It is an uphill battle being an evangelical and a gender egalitarian. As an evangelical I believe Scripture is authoritative. As an egalitarian, I hold that the full equality of women and men is not a concession to be cleverly wrestled from Scripture, but the goal toward which its inspired contents actually point.
Why is the struggle for equality still so difficult? Lots of reasons, but one of them may be this. In most conservative evangelical churches, and in their largest theological society (the membership of which is about ninety-eight percent male), the “gender issue” is essentially an exegetical debate, an intellectual exercise, an occasion for sparring. There is not a lot of visceral pain, and there are never any tears. The bombs are dropped from high altitude.
But it’s a different experience at ground level where stuff detonates. I wonder if some of my conservative colleagues have ever really, deeply felt the kind of pain expressed by a young woman (let’s call her June) who wrote to me just this week. She is someone who loves Jesus, and really wants to stay involved in organized Christianity, but she faces a dilemma. Here are some excerpts:
“As a thirteen year old I walked out of my uncle’s sermons so full of anger that tears ran down my face. How dare he tell me to be submissive! He was quoting the very same passages [commonly cited in support of gender hierarchy]. He was also the same fellow who coldly disowned my mom when she divorced my father, who was bringing his family into deep darkness. It wasn’t the only time that I quietly and vehemently exited church.
“A few years ago, I sat outside my friend’s house in the car, on the phone with my mom. ‘Why the hell isn’t God a she too?!’
“My mom replied with the typical response, ‘Well God is neither male nor female.’
“‘Mom–the church calls God Father. How can I not see God as a man? He. Him. Jesus. Father. Lord. All of these pronouns attribute maleness to God.’
“Blankly she said, ‘Well . . . it’s never really bothered me that much.’
“Most of my strong-willed and highly intelligent non-Christian female friends shudder at Christianity. ‘How can you believe, June, after what Paul said?’ I have heard enough debates around what the Apostle Paul says to personally be assuaged to attribute it to contextual issues, but if thoughtful women are turned off by Christianity because of the likes of the church . . . .
“Sometimes I feel a little crazy. How long I have camped on the outskirts of Christianity! I don’t even know if that is the correct way to put it, because the core of my struggle is with the church. Well, maybe it’s the Bible too. As my sister said of the Bible recently, ‘It’s so old!’ I do find much solace in the Bible. Much substance and guidance, but I have also thrown it across the room in disgust. I recognize that my disgust comes from my own interpretations, which are rooted in a personal family history of male domination and ingrained approaches to Scripture.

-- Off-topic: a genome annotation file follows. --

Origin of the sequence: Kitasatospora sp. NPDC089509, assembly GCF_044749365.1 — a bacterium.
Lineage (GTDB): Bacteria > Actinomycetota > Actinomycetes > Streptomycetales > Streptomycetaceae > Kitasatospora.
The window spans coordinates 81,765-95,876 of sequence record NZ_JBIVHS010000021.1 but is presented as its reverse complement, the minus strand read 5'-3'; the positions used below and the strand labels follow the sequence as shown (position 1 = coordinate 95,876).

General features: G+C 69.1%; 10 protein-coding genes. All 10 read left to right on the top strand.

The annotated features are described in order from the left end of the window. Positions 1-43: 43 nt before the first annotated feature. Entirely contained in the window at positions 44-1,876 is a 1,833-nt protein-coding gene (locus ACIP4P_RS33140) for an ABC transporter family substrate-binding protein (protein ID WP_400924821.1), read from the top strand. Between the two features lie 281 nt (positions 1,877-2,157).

“Some of my female heroes have been writers- brilliant minds, struggling with Christianity. For instance, Annie Dillard, of Pilgrim at Tinker Creek, is too smart for the Christian hullabaloo. But she seems to have remained on the outskirts, not fully committing herself to God life. You see, that’s the thing! I don’t want to live in-between, and half-hearted, and almost. I want to live a committed life or I don’t know . . . . I just hate to think of the rest of my life as a battle with my beliefs, wanting to live a devoted life, but not being able to because of my understanding of the community that I cannot live without will not accept the possibility of me as an equal leader.
“I don’t mean that I literally want to be a teacher or pastor, but the fact that I could not be turns me off from the very community that I need in order to survive as a follower. It’s beyond the church though . . . . Isn’t my belief in God to be my sword, my comfort, and my teacher?
“So what am I to do? I want to work this out! I have often thought of going to seminary, so that I might dismantle the ingrained understandings of scripture and expand my understanding through knowledge of surrounding history, interpretive techniques, and simply giving the time to foster this dying field. Going back to school would allow me the time to do this.
“But to what end? I do not see myself as a pastor. Truly, these issues run deep in me, and are not going away. This is a serious dilemma. Do you have any ideas for me?”
This is June being real, and she ends with a question. It seems to me that no one has the right to stab some Pauline texts with a meaty finger here until they have first felt holy outrage at the church’s track record, experienced a deep pang in their heart, and felt tears of remorse well up in their eyes. Job’s comforters were at their best when they listened and empathized. And Jesus was known to weep first before he set about correcting error and solving people’s problems.
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